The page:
• Hiking Boots: A salesperson tried to upsell us $300 hiking boots. This might have been fine if we were considering taking up hiking as a hobby, but this was not the case for us. I ended up buying a $120 pair of hiking boots and Traci went with a $200 pair. We were mainly walking on a rocky path after the first day. Neither of us had any issues with sore feet or blisters. We took the salesperson’s advice to buy the boots a size larger than our street shoes. Doing so, helped us avoid the situation where your toes are constantly banging and rubbing the front of your boots during your descent. We did three practice hikes (2.5 miles, 5 miles, and 11 miles) before going to Africa to break in our boots.
  • Water Bottle: In addition to carrying water in our 3-liter CamelBaks, Traci and I each carried an insulated stainless steel water bottle. I bought mine from Walmart and Traci got hers from Amazon. They held the temperature very well. Traci filled hers up with hot tea on Summit Night. The next day, the tea was still hot.
  • Toilet Paper: You should definitely bring a roll of toilet paper with you. Even if you do not want to keep the entire roll with you, make sure you have enough sheets in your pocket to get the job done if nature calls during your hike. The lavatories at Mandara Hut and Horombo Hut were cleaner than I expected. I saw someone cleaning them on more than one occasion. There are a few western toilets at Mandara and Horombo; however, most of the toilets are squat toilets. Regardless, you will still need to bring toilet paper with you.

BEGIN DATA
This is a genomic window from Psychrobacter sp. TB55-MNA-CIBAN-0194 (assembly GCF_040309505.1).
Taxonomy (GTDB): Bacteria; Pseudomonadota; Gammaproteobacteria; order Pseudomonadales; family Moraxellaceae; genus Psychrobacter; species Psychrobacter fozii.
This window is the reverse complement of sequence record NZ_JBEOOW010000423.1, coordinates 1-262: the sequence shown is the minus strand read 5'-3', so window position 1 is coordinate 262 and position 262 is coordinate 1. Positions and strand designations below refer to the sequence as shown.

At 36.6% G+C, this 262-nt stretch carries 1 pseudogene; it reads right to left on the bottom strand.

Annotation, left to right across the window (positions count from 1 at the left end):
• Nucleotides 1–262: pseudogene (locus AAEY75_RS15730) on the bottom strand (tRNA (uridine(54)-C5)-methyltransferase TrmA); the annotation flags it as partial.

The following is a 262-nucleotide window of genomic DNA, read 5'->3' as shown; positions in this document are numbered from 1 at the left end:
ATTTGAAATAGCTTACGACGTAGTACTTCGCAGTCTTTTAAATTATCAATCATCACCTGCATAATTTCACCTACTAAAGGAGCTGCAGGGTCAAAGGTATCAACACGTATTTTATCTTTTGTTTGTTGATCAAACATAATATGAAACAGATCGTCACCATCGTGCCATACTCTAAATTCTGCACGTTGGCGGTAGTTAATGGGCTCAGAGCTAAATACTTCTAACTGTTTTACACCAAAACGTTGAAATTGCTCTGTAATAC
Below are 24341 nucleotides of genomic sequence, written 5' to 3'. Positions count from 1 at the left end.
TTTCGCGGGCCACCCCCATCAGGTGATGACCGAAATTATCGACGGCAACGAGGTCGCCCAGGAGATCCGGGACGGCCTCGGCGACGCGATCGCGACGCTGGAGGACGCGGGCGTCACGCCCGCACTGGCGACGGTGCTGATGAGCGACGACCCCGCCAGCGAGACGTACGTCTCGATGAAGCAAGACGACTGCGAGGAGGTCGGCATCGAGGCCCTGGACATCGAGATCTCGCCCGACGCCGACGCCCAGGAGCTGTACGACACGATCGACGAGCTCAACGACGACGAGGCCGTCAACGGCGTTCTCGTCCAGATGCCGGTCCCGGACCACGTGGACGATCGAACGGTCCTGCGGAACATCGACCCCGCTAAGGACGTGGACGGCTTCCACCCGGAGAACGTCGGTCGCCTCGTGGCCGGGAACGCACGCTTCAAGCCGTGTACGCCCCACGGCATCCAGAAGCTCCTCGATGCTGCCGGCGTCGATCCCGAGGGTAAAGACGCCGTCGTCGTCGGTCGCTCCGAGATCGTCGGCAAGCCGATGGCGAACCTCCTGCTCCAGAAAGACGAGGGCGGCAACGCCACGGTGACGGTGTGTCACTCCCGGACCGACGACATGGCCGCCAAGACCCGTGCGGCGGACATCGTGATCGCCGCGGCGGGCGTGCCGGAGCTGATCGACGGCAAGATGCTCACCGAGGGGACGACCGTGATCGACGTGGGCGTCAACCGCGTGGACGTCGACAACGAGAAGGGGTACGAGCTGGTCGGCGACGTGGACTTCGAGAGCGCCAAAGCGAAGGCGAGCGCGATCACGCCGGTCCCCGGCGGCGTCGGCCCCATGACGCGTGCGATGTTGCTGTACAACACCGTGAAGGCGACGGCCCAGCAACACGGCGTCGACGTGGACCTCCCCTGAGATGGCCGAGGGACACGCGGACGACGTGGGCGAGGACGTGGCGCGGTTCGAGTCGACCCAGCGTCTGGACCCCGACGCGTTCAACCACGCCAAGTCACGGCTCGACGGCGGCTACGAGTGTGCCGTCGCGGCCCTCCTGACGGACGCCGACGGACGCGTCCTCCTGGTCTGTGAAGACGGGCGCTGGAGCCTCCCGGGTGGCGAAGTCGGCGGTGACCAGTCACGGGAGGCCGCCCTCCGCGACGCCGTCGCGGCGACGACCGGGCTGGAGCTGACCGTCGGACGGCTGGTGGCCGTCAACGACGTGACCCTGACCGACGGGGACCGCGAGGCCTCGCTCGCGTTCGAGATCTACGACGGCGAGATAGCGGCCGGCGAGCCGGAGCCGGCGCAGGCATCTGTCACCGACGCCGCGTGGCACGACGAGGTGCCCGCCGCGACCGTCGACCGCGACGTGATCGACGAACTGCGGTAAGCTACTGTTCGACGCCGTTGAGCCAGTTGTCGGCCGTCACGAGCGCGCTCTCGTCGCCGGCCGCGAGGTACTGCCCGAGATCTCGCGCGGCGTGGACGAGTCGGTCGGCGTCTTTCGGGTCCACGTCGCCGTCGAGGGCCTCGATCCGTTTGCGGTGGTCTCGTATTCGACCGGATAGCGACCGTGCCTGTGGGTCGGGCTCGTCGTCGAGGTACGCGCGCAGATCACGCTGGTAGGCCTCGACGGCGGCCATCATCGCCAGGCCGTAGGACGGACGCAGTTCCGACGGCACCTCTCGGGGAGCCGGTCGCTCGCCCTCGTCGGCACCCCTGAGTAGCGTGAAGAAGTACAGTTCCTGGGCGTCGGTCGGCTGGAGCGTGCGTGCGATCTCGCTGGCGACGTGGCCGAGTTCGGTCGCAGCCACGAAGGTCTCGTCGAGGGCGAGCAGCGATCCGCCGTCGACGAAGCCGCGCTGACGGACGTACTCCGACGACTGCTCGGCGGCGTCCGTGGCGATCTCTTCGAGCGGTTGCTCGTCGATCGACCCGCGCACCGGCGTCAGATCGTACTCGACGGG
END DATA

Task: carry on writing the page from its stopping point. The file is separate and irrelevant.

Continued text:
squat toilet

  • Plastic Bags: Bring a few plastic bags to use as trash bags while you are on the mountain. These do not need to be large. You can use the type you get at the grocery store.
  • Altitude Sickness Medicine: Traci and I both took Diamox to prevent altitude sickness. You will need to get a prescription for it. I still experienced mild symptoms of altitude sickness: nausea, lack of appetite, and mild headache. I experienced side-effects from the drug: food tasted strange, frequent urination. Traci, on the other hand, had trouble sleeping which could have been due to the altitude. She did not experience any side-effects.
  • Snacks: Bring a variety of snacks – not just candy and energy bars. My problem was that as the altitude caused me to lose my appetite, my tolerance for sweet stuff went out the window. I could have used some pretzels, chips, crackers, or even popcorn as a snack while trekking. In case your appetite is not affected by the altitude, you should consider bringing packets of instant oatmeal as an alternative to the daily porridge breakfast served on the mountain.